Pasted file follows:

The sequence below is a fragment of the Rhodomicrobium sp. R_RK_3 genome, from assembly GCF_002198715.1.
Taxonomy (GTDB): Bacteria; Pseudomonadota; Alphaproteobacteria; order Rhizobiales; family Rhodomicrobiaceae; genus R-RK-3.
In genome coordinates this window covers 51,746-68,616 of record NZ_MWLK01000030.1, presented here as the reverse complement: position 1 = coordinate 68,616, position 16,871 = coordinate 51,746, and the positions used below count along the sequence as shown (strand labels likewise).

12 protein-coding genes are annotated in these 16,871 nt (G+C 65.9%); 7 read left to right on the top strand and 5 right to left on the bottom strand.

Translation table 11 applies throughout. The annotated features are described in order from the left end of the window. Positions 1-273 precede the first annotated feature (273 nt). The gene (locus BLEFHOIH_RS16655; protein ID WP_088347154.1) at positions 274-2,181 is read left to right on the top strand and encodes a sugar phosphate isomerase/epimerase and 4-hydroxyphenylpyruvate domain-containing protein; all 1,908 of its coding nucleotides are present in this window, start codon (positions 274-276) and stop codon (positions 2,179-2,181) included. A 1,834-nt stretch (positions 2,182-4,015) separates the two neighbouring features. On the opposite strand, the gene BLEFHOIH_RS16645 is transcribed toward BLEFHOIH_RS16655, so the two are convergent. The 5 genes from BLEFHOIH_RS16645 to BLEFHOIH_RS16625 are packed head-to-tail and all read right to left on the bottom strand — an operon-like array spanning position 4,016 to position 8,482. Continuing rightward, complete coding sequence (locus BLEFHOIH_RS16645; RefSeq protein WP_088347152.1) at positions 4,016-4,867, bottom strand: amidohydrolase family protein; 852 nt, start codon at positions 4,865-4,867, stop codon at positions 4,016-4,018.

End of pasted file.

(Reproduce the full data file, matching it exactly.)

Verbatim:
The sequence below is a fragment of the Rhodomicrobium sp. R_RK_3 genome, from assembly GCF_002198715.1.
Taxonomy (GTDB): Bacteria; Pseudomonadota; Alphaproteobacteria; order Rhizobiales; family Rhodomicrobiaceae; genus R-RK-3.
In genome coordinates this window covers 51,746-68,616 of record NZ_MWLK01000030.1, presented here as the reverse complement: position 1 = coordinate 68,616, position 16,871 = coordinate 51,746, and the positions used below count along the sequence as shown (strand labels likewise).

12 protein-coding genes are annotated in these 16,871 nt (G+C 65.9%); 7 read left to right on the top strand and 5 right to left on the bottom strand.

Translation table 11 applies throughout. The annotated features are described in order from the left end of the window. Positions 1-273 precede the first annotated feature (273 nt). The gene (locus BLEFHOIH_RS16655; protein ID WP_088347154.1) at positions 274-2,181 is read left to right on the top strand and encodes a sugar phosphate isomerase/epimerase and 4-hydroxyphenylpyruvate domain-containing protein; all 1,908 of its coding nucleotides are present in this window, start codon (positions 274-276) and stop codon (positions 2,179-2,181) included. A 1,834-nt stretch (positions 2,182-4,015) separates the two neighbouring features. On the opposite strand, the gene BLEFHOIH_RS16645 is transcribed toward BLEFHOIH_RS16655, so the two are convergent. The 5 genes from BLEFHOIH_RS16645 to BLEFHOIH_RS16625 are packed head-to-tail and all read right to left on the bottom strand — an operon-like array spanning position 4,016 to position 8,482. Continuing rightward, complete coding sequence (locus BLEFHOIH_RS16645; RefSeq protein WP_088347152.1) at positions 4,016-4,867, bottom strand: amidohydrolase family protein; 852 nt, start codon at positions 4,865-4,867, stop codon at positions 4,016-4,018.